For an economy to develop and continue to freshen up itself, new ideas, products and companies must rise to replace the old. It’s a phenomenon economists call “creative destruction” and has driven the American and Wisconsin economies for generations.

Startups and scaling up from the bottom of the economy, creating most of the net new jobs in the United States as older companies mature, sometimes lose their jobs or close down.

The number of US businesses that are one year old or younger has been tracked by Statistica since 1994, when the total was roughly 570,000. It rose sharply in the late 1990s and early 2000s, starting to fall again in the late 2000s when the Great Recession took its toll. From a low of 560,000 in 2010, the total has steadily increased since becoming 804,000 in 2020.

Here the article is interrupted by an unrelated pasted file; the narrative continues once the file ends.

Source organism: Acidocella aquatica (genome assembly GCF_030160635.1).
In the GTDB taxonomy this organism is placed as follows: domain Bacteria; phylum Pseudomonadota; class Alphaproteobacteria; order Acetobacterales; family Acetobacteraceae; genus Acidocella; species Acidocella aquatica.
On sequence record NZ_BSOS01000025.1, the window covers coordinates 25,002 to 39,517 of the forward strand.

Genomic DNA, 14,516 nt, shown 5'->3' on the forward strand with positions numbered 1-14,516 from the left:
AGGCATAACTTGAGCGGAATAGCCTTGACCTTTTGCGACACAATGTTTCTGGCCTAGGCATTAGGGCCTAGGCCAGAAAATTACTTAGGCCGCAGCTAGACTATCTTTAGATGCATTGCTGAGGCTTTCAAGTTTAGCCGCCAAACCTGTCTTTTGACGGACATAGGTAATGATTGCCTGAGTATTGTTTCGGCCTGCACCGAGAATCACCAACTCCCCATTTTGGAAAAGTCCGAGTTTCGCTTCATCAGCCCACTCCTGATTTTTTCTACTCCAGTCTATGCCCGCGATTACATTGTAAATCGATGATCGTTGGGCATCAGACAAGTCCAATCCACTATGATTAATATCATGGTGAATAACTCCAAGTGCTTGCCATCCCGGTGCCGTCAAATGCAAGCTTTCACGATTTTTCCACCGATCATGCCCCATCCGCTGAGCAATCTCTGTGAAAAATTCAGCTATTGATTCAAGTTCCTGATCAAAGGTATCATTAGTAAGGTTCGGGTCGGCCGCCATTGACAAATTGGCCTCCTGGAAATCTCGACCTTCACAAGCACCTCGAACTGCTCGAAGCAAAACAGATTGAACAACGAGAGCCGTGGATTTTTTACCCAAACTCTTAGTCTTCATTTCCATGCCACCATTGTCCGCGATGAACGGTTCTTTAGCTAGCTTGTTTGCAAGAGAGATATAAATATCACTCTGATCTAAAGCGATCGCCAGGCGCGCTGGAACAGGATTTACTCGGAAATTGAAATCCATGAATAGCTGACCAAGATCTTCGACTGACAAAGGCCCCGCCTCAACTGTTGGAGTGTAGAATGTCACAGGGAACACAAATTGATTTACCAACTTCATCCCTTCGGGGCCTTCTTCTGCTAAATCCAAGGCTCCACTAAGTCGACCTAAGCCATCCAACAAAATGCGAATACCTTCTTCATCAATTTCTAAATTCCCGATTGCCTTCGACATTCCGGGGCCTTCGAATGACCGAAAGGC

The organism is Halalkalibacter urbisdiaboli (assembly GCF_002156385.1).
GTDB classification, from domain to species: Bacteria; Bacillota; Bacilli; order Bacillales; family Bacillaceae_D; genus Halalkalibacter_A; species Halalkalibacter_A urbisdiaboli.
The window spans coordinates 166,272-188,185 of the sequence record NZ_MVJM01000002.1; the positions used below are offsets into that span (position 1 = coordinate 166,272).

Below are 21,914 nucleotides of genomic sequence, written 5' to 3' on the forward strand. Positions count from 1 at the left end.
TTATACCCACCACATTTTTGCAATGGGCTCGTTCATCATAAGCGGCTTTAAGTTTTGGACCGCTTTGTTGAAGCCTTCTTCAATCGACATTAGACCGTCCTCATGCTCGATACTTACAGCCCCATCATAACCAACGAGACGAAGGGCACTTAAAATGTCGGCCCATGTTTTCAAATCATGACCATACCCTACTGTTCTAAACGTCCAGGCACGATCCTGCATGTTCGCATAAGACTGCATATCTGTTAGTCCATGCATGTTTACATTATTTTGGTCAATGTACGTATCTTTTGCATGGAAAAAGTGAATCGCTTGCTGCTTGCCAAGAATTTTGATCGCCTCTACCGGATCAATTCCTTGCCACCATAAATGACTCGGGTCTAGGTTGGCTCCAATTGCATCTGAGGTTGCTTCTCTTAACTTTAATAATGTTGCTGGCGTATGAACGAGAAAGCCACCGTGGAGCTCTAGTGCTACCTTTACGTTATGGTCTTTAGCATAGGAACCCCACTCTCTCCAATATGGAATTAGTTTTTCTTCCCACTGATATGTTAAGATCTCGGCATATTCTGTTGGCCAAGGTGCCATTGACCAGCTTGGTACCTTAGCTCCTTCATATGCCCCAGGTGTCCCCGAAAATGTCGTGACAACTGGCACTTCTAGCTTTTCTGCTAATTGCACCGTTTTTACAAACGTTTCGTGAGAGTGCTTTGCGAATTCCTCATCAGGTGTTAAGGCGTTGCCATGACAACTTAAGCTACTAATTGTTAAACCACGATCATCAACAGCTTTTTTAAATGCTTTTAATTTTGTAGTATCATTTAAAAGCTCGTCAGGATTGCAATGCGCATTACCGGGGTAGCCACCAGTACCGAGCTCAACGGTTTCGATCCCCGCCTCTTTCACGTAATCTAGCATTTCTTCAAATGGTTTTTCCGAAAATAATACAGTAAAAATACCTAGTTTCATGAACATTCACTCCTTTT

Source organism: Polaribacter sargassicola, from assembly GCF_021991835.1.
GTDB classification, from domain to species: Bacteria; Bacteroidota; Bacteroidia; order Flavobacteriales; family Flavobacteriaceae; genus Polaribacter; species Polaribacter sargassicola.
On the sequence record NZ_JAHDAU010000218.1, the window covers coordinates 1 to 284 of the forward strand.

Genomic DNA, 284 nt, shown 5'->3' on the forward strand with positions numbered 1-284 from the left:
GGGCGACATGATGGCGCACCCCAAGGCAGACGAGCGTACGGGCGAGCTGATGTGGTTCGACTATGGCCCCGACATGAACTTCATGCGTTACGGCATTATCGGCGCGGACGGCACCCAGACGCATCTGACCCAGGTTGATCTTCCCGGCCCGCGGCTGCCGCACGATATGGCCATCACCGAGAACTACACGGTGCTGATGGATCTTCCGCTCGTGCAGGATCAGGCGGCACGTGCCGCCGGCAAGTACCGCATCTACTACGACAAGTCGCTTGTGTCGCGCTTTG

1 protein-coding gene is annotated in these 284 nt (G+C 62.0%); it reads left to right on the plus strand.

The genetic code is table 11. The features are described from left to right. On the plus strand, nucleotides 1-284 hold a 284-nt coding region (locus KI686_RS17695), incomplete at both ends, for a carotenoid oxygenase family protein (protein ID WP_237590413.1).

In Wisconsin, startup growth has been less robust, even though the survival rates for young companies are among the strongest in the country, according to sources such as the Ewing Marion Kauffman Foundation and the Wisconsin Department of Revenue.

Other organizations have noted emerging startup hubs in Wisconsin. Recent examples include the Brookings Institution, Chicago Council for Global Affairs, and CompTIA, which named the Madison area as one of the 20 most dynamic information technology centers.

Whatever the ranking, Wisconsin could do more to establish itself as a state that rewards entrepreneurship, startup, and scale-up. Here are a few ideas: